Original WWVB decode source from http://duinolab.blogspot.com/2009/06/arduino-cmmr-6p-60-almost-accurate.html (Capt Tagon) and all others who’ve improved this code. Website seems abandoned, but the source code is good. My alteration is to remove the timer interrupt (1000 times a second) which operates the 1-second tick and replace it with the square wave output (SQWE) signal from the RTC chip, a Maxim DS1307.

Yet another Part 15, AM Transmitter

Yet another Part 15, AM Transmitter A Two-Tube AM Broacaster – 6GY6 Version.

Very fun to build and this one is turning out to have the best transmitted audio so far.

Updated: Revisited the original 6888 version which has already been updated with a 6AB4 pre-amp, shielded all the signal paths (audio and crystal oscillator) with RG-174 coax, and replaced the Tank (Antenna Coil) with the PI Output.

TrueTone Portable

I took a part of my day off to do a quick redo of <a href=”http://mikeyancey.com/TrueTone_refurb.php”>a TrueTone Portable</a>. Many thanks to <a href=”http://mikestute.com” target=”_blank”>Mike Stute</a> for giving me this one a couple of years ago, when I casually mentioned that my mom had had one of these.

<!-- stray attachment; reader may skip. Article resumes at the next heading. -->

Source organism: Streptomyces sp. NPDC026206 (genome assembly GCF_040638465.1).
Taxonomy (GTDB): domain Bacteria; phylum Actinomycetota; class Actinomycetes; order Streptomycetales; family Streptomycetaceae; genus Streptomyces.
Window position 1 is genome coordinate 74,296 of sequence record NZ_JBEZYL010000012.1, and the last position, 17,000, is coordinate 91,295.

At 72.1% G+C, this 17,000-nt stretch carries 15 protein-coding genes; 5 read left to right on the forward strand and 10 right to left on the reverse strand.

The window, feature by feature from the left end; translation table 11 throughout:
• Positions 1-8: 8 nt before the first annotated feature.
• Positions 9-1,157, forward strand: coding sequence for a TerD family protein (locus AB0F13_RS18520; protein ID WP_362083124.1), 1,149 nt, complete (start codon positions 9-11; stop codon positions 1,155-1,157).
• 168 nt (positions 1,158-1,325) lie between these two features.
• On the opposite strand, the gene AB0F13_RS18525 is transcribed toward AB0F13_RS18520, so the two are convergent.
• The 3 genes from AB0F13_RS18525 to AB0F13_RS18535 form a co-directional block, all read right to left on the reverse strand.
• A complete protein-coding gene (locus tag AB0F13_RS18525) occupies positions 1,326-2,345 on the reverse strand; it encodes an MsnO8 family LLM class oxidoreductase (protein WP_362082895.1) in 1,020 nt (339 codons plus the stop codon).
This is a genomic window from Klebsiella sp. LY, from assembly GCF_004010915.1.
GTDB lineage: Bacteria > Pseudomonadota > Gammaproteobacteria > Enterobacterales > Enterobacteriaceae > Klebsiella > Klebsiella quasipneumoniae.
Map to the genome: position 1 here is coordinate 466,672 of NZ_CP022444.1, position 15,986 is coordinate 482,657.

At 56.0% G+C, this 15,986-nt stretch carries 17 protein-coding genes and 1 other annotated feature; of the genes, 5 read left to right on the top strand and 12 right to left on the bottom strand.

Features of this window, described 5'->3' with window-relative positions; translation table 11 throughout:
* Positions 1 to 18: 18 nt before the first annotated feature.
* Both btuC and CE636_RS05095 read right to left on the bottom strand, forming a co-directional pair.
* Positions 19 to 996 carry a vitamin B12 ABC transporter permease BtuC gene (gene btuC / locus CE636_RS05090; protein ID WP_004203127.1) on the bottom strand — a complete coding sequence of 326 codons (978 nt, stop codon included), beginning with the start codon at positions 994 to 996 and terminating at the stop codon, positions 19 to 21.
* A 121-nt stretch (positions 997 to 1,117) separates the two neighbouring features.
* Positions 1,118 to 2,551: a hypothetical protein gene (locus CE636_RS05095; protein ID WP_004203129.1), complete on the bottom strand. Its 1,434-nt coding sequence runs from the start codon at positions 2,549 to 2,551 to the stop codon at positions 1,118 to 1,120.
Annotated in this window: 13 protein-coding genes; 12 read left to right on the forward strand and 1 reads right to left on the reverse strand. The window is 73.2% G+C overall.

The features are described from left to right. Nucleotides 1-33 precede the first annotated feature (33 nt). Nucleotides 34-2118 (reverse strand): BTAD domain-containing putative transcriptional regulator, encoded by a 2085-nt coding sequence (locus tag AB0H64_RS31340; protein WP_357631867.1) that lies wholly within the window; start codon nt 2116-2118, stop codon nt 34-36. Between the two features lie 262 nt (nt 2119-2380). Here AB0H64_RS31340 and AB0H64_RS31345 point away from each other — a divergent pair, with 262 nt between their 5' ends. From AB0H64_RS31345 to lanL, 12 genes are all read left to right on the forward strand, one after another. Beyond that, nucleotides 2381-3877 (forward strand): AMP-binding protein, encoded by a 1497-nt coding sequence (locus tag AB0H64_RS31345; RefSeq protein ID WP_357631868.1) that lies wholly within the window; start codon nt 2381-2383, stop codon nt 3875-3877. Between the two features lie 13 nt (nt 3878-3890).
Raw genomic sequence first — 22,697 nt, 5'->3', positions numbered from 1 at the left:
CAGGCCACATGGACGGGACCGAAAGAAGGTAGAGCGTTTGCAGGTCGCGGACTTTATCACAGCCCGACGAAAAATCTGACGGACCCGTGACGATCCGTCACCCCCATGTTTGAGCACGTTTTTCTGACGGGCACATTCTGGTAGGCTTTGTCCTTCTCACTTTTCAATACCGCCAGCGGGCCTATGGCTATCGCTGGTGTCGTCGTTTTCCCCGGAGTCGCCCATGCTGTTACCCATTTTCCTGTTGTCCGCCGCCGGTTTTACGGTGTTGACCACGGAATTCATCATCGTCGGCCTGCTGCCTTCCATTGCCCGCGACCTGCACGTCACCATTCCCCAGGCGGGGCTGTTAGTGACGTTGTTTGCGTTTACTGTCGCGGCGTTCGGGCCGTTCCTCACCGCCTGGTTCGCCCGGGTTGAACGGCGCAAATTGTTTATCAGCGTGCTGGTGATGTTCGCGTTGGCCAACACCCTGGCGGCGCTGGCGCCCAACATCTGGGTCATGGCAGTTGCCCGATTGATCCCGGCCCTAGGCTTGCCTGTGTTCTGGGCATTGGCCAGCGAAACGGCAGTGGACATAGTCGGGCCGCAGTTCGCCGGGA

Zenith Transoceanic – Y-600

Finished the <a href=”TO-Y-600_refurb.php”>TransOceanic Y-600</a>. This is a magnificent radio and turned out nicer than I could’ve expected. A fortunate turn on this model was that the 1L6 tube is in good shape. Although in fairly ready supply, the tube has reached ‘unobtainium’ prices, even though solid-state substitutes are available. In any case the 50A1 was replaced with a solid-state replacement, which provides very stable current and voltage regulation, which is a good thing given the expense of the 1L6 tube.

Heathkit HW-101

The <a href=”http://mikeyancey.com/HW-101_refurb.php”>HW-101</a> refurb is now complete. This seemed like an extensive redo, but was not, because many of the boards went mostly untouched. It began with a redo of the HP-23 power supply with an HP-23RL board from The Heathkit Shop. And it ended with replacement of two of the Carrier Oscillator crystals, which with age had changed too much to adjust with serial or parallel capacitance.

For kits anyway, this was the pinnacle – the tip-top. No one would ever make a 20-vacuum tube transceiver again.

Heathkit IG-102, Solid State Edition

I’d recently heard about a conversion of a tube Signal Generator to Solid State. I found the original article in a great old book called ’99 Test Equipment Projects You Can Build’, by 73 Magazine. I snagged the book from eBay for only $2.00 (plus shipping). My copy is a small hardback, red cover. Print’s kinda small.